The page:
Violation of a restraining order is a separate crime in itself and may be charged as a separate or added count to a new criminal offense. A restraining order can be ordered in the civil, family law or criminal courts as a criminal protective order.
Under California Penal Code Section 273.6, the prosecution can charge a violation of a restraining order as a separate or added count to a new criminal offense committed by the restrained person. Thus, the restrained person may be facing multiple charges, one for the restraining order violation and the new offense perpetrated such as stalking, criminal threats, assault, battery or burglary as examples.
Pursuant to Code Section 273.6, to prove the violation offense, there must be in existence a valid and lawfully issued written restraining order by the court enjoining a party from a specific behavior/conduct against the protected person. The restrained person must know of the court ordered restraining order and it must be proven that that he or she did intentionally violate the court order.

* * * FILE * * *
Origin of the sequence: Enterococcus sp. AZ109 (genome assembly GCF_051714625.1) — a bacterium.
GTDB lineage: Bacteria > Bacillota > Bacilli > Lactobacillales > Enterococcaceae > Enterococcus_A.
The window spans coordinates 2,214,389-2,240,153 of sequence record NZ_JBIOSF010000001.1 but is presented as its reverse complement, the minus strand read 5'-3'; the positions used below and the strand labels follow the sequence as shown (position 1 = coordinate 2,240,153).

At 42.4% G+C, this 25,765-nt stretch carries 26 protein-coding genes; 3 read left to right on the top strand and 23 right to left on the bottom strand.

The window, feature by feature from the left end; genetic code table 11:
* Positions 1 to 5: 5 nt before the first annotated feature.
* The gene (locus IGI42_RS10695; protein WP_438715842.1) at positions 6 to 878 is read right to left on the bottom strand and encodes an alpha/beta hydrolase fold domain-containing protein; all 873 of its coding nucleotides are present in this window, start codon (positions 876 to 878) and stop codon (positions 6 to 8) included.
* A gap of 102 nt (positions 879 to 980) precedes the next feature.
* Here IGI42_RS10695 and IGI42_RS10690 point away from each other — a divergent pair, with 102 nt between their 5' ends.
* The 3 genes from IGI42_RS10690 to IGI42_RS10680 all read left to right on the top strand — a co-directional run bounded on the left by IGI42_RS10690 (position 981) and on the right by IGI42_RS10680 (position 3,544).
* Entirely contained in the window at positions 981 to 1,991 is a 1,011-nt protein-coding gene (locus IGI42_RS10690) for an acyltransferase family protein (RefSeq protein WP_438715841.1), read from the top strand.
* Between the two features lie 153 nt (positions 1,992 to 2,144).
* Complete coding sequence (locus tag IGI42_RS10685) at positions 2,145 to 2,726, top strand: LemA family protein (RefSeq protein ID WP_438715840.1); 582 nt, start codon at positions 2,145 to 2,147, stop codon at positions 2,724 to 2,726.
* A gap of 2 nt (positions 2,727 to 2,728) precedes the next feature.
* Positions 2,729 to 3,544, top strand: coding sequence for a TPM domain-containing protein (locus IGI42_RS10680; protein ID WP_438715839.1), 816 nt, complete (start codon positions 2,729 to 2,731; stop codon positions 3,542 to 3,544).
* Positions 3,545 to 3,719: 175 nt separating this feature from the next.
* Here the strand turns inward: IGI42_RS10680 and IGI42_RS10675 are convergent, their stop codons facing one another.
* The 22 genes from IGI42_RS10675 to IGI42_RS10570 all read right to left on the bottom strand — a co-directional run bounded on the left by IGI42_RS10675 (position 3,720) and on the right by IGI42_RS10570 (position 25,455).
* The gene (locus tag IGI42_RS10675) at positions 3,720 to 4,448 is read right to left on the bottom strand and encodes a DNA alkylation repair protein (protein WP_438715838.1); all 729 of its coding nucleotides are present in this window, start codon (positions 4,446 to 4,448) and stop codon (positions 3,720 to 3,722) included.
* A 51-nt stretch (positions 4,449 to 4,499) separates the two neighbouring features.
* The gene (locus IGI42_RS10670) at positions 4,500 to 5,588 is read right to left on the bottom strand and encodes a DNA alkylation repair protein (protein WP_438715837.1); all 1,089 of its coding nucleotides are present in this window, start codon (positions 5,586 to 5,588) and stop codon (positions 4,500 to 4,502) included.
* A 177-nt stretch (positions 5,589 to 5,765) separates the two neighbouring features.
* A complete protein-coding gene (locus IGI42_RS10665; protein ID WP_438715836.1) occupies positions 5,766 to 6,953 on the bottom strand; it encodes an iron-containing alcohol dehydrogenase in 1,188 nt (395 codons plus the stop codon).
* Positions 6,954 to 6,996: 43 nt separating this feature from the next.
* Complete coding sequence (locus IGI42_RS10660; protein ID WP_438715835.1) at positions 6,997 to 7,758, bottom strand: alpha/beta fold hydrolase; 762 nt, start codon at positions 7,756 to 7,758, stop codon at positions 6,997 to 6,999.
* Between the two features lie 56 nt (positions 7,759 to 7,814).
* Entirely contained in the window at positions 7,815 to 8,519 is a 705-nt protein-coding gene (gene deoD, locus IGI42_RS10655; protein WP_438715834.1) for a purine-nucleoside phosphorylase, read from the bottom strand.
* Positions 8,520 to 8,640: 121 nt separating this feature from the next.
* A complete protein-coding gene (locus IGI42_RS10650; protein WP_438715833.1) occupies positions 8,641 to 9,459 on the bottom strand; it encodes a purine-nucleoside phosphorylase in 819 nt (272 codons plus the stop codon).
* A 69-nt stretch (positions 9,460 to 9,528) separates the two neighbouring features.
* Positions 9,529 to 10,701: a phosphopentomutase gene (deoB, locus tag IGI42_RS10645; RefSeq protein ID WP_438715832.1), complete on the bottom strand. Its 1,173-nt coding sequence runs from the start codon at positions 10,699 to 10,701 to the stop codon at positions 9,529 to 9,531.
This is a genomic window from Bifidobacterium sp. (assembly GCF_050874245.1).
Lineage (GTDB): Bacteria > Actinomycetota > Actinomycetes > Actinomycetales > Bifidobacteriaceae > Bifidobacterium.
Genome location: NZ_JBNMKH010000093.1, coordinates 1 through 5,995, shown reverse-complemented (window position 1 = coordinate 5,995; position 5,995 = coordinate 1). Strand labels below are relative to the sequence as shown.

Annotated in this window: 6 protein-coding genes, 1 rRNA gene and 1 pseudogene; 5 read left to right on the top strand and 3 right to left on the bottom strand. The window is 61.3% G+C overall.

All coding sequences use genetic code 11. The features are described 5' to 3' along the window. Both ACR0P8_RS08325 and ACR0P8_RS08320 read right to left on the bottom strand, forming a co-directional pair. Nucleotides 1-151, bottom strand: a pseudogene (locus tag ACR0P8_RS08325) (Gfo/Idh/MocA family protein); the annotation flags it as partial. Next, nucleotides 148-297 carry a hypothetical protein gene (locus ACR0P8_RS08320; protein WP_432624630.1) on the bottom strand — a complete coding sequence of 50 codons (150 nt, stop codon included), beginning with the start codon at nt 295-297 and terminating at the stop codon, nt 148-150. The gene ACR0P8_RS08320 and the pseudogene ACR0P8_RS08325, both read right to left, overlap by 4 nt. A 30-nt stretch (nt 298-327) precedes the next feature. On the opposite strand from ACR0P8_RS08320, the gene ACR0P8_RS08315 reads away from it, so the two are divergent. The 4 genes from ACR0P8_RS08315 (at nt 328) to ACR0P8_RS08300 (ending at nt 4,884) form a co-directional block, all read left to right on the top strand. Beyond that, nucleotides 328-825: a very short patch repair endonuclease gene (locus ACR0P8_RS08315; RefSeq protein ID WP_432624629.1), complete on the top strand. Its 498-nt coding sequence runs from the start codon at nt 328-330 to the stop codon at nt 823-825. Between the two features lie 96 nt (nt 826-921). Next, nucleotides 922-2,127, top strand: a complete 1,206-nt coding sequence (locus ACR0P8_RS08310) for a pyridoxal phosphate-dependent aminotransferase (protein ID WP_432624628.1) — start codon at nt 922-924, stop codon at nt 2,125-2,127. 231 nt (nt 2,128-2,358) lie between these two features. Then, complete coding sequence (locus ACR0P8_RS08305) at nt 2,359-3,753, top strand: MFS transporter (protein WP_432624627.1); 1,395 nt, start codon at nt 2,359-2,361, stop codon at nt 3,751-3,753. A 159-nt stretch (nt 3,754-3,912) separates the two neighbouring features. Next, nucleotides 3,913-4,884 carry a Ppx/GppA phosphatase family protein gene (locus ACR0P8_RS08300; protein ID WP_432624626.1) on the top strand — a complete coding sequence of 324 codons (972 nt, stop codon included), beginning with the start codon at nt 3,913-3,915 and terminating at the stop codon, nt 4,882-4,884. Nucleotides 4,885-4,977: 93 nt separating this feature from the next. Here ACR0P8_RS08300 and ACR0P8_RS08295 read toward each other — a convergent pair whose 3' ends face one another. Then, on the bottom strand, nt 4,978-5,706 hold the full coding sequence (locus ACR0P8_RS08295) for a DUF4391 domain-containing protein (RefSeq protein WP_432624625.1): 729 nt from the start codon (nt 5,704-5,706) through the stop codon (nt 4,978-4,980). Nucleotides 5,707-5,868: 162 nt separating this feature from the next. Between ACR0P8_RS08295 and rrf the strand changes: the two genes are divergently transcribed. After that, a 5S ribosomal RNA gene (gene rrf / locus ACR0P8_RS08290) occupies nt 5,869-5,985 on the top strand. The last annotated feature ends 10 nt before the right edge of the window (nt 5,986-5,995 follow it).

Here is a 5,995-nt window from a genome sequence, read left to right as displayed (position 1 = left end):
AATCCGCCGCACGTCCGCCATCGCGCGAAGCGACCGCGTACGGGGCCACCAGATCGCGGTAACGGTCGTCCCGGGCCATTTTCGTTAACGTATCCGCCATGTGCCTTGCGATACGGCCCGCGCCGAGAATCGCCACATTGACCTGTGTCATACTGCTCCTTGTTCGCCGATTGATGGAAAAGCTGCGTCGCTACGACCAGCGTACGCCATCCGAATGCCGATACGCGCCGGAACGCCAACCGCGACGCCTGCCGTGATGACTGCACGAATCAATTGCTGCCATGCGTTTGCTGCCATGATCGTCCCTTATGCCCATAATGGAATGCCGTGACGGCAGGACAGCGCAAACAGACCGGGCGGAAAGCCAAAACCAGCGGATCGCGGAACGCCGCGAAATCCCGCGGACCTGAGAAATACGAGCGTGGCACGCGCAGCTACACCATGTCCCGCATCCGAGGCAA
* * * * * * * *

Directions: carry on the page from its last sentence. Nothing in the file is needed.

The offense of violating a restraining order under California Penal Code Section 273.6 can be charged either as a felony or misdemeanor by the prosecution. A misdemeanor conviction can result in fines/community service, and county jail time for up to a year or both.
A felony can be charged by the district attorney if the victim suffered a physical injury or if there were previous violation convictions by the restrained person. A felony conviction can result in higher fines and longer jail sentences.
Call the experienced and skilled San Bernardino defense attorneys from Wallin & Klarich We have been successfully defending individuals charged with a violation of a restraining order for over 30 years. If you or a loved one needs criminal defense representation, call our firm immediately for a consultation. Visit our website at www.wklaw.com or call us at 1-888-280-6839 to set up an appointment. Call us today, we will get through this together.